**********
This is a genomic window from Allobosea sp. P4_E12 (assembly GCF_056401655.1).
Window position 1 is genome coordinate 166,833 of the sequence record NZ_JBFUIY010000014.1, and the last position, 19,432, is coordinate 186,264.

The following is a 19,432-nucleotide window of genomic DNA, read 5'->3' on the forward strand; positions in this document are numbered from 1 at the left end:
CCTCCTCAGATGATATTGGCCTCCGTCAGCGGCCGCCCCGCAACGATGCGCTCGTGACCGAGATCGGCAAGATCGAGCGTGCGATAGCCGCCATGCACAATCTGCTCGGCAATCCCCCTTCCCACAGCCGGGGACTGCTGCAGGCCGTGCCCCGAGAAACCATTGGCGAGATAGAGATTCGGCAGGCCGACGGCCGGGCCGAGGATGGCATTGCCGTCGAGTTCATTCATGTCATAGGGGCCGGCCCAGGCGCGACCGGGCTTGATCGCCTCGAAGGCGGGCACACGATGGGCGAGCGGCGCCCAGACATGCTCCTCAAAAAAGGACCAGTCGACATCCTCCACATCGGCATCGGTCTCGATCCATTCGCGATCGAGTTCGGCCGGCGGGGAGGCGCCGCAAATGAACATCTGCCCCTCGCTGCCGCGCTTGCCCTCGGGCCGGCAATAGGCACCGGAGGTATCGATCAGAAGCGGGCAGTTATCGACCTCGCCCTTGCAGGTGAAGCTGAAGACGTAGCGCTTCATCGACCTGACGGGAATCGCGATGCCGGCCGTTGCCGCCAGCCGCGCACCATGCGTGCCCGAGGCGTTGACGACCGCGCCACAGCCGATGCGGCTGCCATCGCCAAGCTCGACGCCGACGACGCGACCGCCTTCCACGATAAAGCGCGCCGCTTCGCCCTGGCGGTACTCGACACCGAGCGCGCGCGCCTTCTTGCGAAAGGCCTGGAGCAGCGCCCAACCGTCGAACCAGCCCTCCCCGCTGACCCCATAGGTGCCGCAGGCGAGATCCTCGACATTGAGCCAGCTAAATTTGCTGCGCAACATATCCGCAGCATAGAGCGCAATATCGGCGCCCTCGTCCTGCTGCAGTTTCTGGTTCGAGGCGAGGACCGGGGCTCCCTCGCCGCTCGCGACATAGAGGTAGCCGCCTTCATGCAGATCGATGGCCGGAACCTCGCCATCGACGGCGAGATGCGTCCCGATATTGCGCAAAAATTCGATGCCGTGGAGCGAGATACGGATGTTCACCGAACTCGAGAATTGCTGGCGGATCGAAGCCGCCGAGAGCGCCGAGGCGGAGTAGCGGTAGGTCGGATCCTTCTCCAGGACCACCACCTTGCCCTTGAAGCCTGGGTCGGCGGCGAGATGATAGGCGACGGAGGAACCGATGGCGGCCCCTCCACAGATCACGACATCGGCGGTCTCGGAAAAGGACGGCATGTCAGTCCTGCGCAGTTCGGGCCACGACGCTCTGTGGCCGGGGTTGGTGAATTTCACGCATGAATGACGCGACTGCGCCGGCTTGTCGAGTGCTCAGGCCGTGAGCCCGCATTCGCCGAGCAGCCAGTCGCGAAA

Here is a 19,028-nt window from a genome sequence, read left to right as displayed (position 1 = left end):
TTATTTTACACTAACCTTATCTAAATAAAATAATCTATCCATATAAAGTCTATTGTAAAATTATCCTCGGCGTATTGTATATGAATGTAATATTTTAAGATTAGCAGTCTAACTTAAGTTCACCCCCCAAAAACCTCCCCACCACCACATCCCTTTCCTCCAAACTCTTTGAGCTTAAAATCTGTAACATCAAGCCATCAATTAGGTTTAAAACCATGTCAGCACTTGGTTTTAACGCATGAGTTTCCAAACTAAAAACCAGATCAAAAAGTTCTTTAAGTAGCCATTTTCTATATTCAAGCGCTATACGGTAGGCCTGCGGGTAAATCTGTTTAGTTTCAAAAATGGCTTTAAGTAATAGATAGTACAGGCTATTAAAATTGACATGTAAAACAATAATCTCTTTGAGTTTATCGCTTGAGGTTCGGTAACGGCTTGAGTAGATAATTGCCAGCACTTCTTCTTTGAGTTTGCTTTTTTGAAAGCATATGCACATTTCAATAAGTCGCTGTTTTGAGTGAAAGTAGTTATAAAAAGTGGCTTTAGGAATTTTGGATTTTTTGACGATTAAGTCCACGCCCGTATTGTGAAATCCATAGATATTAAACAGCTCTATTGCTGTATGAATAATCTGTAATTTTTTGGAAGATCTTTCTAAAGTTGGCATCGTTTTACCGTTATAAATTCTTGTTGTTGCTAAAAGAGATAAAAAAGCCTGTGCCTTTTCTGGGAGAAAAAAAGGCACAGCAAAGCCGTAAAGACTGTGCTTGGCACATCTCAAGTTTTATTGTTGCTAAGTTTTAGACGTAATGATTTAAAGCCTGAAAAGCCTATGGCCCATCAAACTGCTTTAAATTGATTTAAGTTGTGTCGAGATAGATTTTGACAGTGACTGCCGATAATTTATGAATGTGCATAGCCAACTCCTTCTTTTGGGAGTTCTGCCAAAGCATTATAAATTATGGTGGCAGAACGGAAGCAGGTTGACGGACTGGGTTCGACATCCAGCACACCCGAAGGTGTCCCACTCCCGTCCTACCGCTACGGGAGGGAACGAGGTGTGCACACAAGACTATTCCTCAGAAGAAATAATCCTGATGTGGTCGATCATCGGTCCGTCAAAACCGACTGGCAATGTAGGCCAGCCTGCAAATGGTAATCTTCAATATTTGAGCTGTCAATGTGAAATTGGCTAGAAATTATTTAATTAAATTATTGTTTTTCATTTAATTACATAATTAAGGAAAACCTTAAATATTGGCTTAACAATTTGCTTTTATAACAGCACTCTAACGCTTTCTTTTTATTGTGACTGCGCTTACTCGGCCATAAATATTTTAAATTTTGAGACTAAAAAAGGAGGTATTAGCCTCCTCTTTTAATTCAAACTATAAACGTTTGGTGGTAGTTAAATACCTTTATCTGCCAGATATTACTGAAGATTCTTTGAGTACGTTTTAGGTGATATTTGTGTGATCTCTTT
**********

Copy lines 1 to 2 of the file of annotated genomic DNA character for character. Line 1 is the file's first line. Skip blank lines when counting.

This is a genomic window from Allobosea sp. P4_E12 (assembly GCF_056401655.1).
Window position 1 is genome coordinate 166,833 of the sequence record NZ_JBFUIY010000014.1, and the last position, 19,432, is coordinate 186,264.